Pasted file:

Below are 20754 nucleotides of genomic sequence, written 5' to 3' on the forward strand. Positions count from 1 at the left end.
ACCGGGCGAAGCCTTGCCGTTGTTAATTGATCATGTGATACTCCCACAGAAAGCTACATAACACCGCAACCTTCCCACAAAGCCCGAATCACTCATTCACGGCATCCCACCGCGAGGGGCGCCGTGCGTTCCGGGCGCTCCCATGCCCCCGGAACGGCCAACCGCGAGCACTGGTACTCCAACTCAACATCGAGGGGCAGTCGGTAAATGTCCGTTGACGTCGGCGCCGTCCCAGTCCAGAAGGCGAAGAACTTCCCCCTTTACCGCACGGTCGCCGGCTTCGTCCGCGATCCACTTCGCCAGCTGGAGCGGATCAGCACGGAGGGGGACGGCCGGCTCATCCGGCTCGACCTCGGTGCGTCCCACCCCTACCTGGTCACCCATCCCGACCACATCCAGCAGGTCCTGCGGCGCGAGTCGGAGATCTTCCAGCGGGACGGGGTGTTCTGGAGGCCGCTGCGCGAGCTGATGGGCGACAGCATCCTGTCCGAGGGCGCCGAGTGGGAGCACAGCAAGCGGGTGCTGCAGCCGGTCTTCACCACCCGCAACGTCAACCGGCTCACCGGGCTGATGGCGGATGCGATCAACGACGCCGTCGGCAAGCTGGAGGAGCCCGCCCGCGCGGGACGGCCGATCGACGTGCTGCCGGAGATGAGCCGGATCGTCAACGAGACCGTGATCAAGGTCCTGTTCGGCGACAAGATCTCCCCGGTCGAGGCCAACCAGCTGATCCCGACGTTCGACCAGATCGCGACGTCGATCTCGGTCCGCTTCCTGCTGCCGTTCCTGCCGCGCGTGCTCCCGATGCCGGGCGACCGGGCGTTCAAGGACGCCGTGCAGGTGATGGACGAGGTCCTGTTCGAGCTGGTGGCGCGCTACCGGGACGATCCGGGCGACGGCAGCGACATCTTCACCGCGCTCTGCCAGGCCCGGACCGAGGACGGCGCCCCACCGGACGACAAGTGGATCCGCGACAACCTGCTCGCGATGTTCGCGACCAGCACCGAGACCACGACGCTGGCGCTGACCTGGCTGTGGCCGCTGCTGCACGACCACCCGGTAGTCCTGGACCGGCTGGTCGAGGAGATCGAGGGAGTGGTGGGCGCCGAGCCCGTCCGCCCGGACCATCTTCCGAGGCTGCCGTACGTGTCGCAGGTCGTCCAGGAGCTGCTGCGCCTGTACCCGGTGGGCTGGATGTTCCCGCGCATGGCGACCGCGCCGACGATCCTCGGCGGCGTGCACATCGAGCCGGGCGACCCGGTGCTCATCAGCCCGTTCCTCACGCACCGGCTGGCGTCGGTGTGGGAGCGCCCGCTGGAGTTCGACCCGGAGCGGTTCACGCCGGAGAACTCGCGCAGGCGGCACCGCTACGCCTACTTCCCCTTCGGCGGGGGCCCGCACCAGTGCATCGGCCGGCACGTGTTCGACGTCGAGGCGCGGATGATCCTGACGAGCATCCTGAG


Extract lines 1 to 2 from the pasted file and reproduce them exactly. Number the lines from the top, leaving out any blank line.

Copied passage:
Below are 20754 nucleotides of genomic sequence, written 5' to 3' on the forward strand. Positions count from 1 at the left end.
ACCGGGCGAAGCCTTGCCGTTGTTAATTGATCATGTGATACTCCCACAGAAAGCTACATAACACCGCAACCTTCCCACAAAGCCCGAATCACTCATTCACGGCATCCCACCGCGAGGGGCGCCGTGCGTTCCGGGCGCTCCCATGCCCCCGGAACGGCCAACCGCGAGCACTGGTACTCCAACTCAACATCGAGGGGCAGTCGGTAAATGTCCGTTGACGTCGGCGCCGTCCCAGTCCAGAAGGCGAAGAACTTCCCCCTTTACCGCACGGTCGCCGGCTTCGTCCGCGATCCACTTCGCCAGCTGGAGCGGATCAGCACGGAGGGGGACGGCCGGCTCATCCGGCTCGACCTCGGTGCGTCCCACCCCTACCTGGTCACCCATCCCGACCACATCCAGCAGGTCCTGCGGCGCGAGTCGGAGATCTTCCAGCGGGACGGGGTGTTCTGGAGGCCGCTGCGCGAGCTGATGGGCGACAGCATCCTGTCCGAGGGCGCCGAGTGGGAGCACAGCAAGCGGGTGCTGCAGCCGGTCTTCACCACCCGCAACGTCAACCGGCTCACCGGGCTGATGGCGGATGCGATCAACGACGCCGTCGGCAAGCTGGAGGAGCCCGCCCGCGCGGGACGGCCGATCGACGTGCTGCCGGAGATGAGCCGGATCGTCAACGAGACCGTGATCAAGGTCCTGTTCGGCGACAAGATCTCCCCGGTCGAGGCCAACCAGCTGATCCCGACGTTCGACCAGATCGCGACGTCGATCTCGGTCCGCTTCCTGCTGCCGTTCCTGCCGCGCGTGCTCCCGATGCCGGGCGACCGGGCGTTCAAGGACGCCGTGCAGGTGATGGACGAGGTCCTGTTCGAGCTGGTGGCGCGCTACCGGGACGATCCGGGCGACGGCAGCGACATCTTCACCGCGCTCTGCCAGGCCCGGACCGAGGACGGCGCCCCACCGGACGACAAGTGGATCCGCGACAACCTGCTCGCGATGTTCGCGACCAGCACCGAGACCACGACGCTGGCGCTGACCTGGCTGTGGCCGCTGCTGCACGACCACCCGGTAGTCCTGGACCGGCTGGTCGAGGAGATCGAGGGAGTGGTGGGCGCCGAGCCCGTCCGCCCGGACCATCTTCCGAGGCTGCCGTACGTGTCGCAGGTCGTCCAGGAGCTGCTGCGCCTGTACCCGGTGGGCTGGATGTTCCCGCGCATGGCGACCGCGCCGACGATCCTCGGCGGCGTGCACATCGAGCCGGGCGACCCGGTGCTCATCAGCCCGTTCCTCACGCACCGGCTGGCGTCGGTGTGGGAGCGCCCGCTGGAGTTCGACCCGGAGCGGTTCACGCCGGAGAACTCGCGCAGGCGGCACCGCTACGCCTACTTCCCCTTCGGCGGGGGCCCGCACCAGTGCATCGGCCGGCACGTGTTCGACGTCGAGGCGCGGATGATCCTGACGAGCATCCTGAG